The smell out of the bag is a mixture of umami, nori seaweed, and flowers in a grassy meadow. I’m still working out the brew times and temperatures, but I generally start between 135 – 150 F and gradually increase the temperature 5-10 degrees per infusion for a total of 4 steeps. The first steep produces a fatty, umami laden cup with a texture reminiscent of animal fat. Trust me, it tastes better than my description. It has a slight edge that tiptoes around bitterness without ever becoming bitter. Pale green liquor that smells like brussel sprouts and earth.
Second infusion brings out a subtle earthiness, wheatgrass, and cabbage. Third infusion is 160-165 F and has a more familiar sencha-like flavor. Light wheatgrass, matcha-like creaminess, and straw. Fourth and final steep is mellow and rather washed out.
Overall, an enjoyable Gyokuro with a rich flavor and complexity beyond just umami. It doesn’t resteep as well as pricier teas but acceptable given the style and price point.
Instagram photo: https://www.instagram.com/p/CTiC14orvVd/
Flavors: Butter, Grass, Lettuce, Straw, Umami
I liked this a lot better after tweaking my brewing. Increasing the leaf quantity and lowering temperature was key. Vibrant green color and flavor. Full bodied with notes of freshly cut grass, cashew, and cream. Upping my rating as I enjoyed it far more this time around.
Flavors: Cashew, Creamy, Freshly Cut Grass
Did a big Yuuki-Cha order last month and this is one of their budget senchas that I picked up. For the price point, it’s not a bad tea. Grassy, medium bodied, with a gentle astringency. Nice fresh flavor and color. It has a familiar Japanese green tea flavor but lacks the complexity of better sencha. A solid tea for the office.
Flavors: Astringent, Freshly Cut Grass, Umami
This is an organic sencha genmaicha from Kyoto. The rice is brown rice from Nara Prefecture and the sencha is first harvest aka shincha versus bancha. For the most part, it is a good genmaicha and has nice toasty brown rice notes. I found it to be very temperature sensitive though.
I made it with 160Fwater in a banko kyusu. At 185F it was far too brisk for me. Astringent, extremely drying on my tongue, bitter. So I dropped the temperature down to 170F and then finally 160F. At this temperature, I got the familiar mellow aroma, umami, and a much better balance of sweet and bitter taste, less bitterness and was savory, had vegetal notes of greens, like grass, spinach. I re-steeped it 3 times. I also found making it in spring water was best. 170F was good too though.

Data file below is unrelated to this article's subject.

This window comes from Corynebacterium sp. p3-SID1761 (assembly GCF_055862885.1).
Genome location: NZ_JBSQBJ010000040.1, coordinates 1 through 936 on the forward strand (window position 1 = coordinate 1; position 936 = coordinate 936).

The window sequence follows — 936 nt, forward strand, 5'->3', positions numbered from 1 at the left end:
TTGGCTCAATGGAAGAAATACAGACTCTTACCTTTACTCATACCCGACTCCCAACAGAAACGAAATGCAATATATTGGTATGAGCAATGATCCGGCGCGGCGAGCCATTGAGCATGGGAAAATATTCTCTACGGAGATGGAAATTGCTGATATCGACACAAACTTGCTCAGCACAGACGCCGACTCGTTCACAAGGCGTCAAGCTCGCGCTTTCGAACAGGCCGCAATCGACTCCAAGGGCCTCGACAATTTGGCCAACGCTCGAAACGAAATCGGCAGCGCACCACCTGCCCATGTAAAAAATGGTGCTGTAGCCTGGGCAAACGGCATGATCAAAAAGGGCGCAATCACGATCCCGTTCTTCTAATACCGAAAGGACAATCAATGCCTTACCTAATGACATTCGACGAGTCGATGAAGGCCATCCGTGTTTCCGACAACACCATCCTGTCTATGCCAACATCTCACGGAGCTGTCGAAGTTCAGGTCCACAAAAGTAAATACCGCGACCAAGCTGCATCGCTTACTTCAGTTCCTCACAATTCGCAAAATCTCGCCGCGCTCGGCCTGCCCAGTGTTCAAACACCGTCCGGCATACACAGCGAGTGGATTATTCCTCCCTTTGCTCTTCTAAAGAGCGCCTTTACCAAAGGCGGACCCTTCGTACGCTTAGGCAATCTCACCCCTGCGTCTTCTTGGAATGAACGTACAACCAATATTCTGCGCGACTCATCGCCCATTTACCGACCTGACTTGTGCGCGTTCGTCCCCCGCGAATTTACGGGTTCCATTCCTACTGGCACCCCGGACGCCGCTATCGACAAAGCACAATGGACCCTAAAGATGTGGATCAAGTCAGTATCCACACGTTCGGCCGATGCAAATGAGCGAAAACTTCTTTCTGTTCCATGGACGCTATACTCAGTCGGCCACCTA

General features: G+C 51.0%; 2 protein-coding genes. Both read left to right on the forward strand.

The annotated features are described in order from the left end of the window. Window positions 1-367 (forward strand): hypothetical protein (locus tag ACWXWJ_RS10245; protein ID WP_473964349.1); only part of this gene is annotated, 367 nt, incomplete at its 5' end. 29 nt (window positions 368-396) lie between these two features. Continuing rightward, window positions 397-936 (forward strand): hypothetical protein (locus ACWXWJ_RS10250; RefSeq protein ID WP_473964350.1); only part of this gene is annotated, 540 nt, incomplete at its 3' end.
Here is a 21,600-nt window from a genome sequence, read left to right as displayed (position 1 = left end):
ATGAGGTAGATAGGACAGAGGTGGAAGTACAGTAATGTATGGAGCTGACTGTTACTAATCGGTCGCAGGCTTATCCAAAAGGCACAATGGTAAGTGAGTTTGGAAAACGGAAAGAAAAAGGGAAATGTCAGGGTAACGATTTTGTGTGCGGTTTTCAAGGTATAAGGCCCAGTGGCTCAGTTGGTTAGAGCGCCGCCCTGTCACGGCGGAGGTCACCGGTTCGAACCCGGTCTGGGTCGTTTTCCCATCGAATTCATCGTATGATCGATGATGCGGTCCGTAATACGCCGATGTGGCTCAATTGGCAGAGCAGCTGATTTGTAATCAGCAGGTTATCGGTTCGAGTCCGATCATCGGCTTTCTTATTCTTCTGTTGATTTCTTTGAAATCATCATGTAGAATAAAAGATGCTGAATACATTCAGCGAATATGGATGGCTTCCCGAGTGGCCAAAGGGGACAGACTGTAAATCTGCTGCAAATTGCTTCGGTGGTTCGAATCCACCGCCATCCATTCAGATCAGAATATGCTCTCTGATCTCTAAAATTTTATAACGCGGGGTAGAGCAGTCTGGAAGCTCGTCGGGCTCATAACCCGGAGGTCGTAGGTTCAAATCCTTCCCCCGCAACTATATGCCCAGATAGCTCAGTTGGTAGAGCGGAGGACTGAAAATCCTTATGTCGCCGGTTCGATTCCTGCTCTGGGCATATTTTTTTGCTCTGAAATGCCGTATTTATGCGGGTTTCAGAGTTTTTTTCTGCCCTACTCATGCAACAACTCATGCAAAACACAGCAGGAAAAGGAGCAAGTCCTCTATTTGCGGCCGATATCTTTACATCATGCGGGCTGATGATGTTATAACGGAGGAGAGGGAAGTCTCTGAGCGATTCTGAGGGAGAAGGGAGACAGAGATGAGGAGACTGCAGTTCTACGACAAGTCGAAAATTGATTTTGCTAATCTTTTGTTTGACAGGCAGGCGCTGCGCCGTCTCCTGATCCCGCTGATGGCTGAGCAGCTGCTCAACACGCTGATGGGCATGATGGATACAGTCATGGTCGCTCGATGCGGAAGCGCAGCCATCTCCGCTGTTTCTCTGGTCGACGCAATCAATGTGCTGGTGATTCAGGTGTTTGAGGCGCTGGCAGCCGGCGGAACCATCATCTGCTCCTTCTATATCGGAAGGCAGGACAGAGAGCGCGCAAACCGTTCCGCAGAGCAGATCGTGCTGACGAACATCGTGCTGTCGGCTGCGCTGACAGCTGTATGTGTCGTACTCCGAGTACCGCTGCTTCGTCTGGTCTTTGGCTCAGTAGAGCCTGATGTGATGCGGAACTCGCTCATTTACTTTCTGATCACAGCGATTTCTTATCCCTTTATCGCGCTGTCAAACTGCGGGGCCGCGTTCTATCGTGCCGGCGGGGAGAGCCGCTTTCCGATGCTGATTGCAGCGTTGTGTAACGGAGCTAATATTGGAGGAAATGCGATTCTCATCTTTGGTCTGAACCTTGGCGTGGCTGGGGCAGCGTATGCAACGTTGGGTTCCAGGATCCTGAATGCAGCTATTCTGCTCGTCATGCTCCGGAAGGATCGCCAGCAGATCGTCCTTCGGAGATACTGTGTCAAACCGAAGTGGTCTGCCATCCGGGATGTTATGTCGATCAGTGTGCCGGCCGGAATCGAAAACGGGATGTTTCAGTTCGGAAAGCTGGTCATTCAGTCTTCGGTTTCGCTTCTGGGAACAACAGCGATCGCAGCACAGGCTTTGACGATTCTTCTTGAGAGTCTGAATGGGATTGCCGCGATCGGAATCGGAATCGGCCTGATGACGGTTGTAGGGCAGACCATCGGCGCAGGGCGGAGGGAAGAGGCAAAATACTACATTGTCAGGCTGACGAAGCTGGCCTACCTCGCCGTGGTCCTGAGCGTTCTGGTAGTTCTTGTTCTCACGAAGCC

It is a good price for organic first harvest sencha genmaicha. Recommended.
Flavors: Grass, Rice, Savory, Spinach, Toasted Rice, Umami, Vegetal
Upgraded to this from the grocery store Maeda-En hojicha I used to drink. There was nothing wrong with it, in fact it’s one of the best commercial green teas out there, but I wondered if I could do better and Yuuki-Cha’s description of this tea was enticing: specially aged, first flush harvest picked from a high grade kuradashi leaves.
The dry leaves give off a funky, almost putrid smell. I got some really intense dark flavors the first couple of times I steeped it. Dark amber hued liquor with lots of woodsy and caramelized notes. Coffee, butterscotch, and leather were the dominant flavor and aroma characteristics. These were accented by notes of maple, barley, roasted nuts, sandalwood, and toffee. It’s definitely more complex than your typical hojicha. The flavor has now started to mellow a bit after resting a couple of weeks. It smoother and the earthiness has tamed down.
I especially enjoyed it as a cold brew which is how I’ve been steeping it lately. The cold brew is even smoother, crisp, and refreshing. You can taste more of the tea’s subtleties. Tobacco, black cardamom, oak, and clove were some of the more interesting flavor notes I got from cold steeping.
While I can appreciate how meticulously this tea was produced and enjoyed its complexity, I still prefer the simpler taste of classic hojicha. This to me is more of a connoisseur’s tea. It may appeal to fans of roasted oolongs or rare aged teas, but for me the taste doesn’t quite live up to its lofty pedigree.
Flavors: Caramel, Coffee, Earth, Oak, Roasted Barley, Spices, Tobacco, Wood
Since this tea isn’t great for matcha lattes, I decided to see how it would fare in cooking. I made a small batch of green tea brownies using this and they turned out quite good. Assertive yet subtly sweet green tea flavor. This green tea powder lacks the bitterness of real matcha which makes it suitable for baking. You don’t need as much sugar to balance out the bitterness.
Recipe for anyone interested: https://www.hmart.com/recipe/post/nye-green-tea-brownies/
Ever since I got into matcha lattes, my matcha consumption has went up dramatically. This also led to increased spending and because good Uji matcha isn’t cheap, I started looking for frugal alternatives a step above culinary grade. That’s how I discovered this powdered kamairicha at Yuuki-Cha.
Kamairicha, for the uninitiated, is Japanese tea that is processed like Chinese green tea, where the leaves are pan fired instead of steamed. The resultant tea is a Japanese-Chinese hybrid of sorts – fruity, nutty, and sometimes floral – and absolutely delicious. I’ve tried and enjoyed a number of different kamairichas and was intrigued to find it in powdered form .
Appearance wise, it has a paler green color than regular matcha powder. While the prepared tea does have an attractive emerald green color, it doesn’t froth as nicely and lacks the creamy mouthfeel of good matcha. There’s a noticeable chalkiness in the aftertaste. Taste wise, the grassiness and vegetal notes are a lot tamer which might appeal to people that don’t care for the aggressive taste of matcha. Holds up quite well to hotter water temperatures without becoming astringent.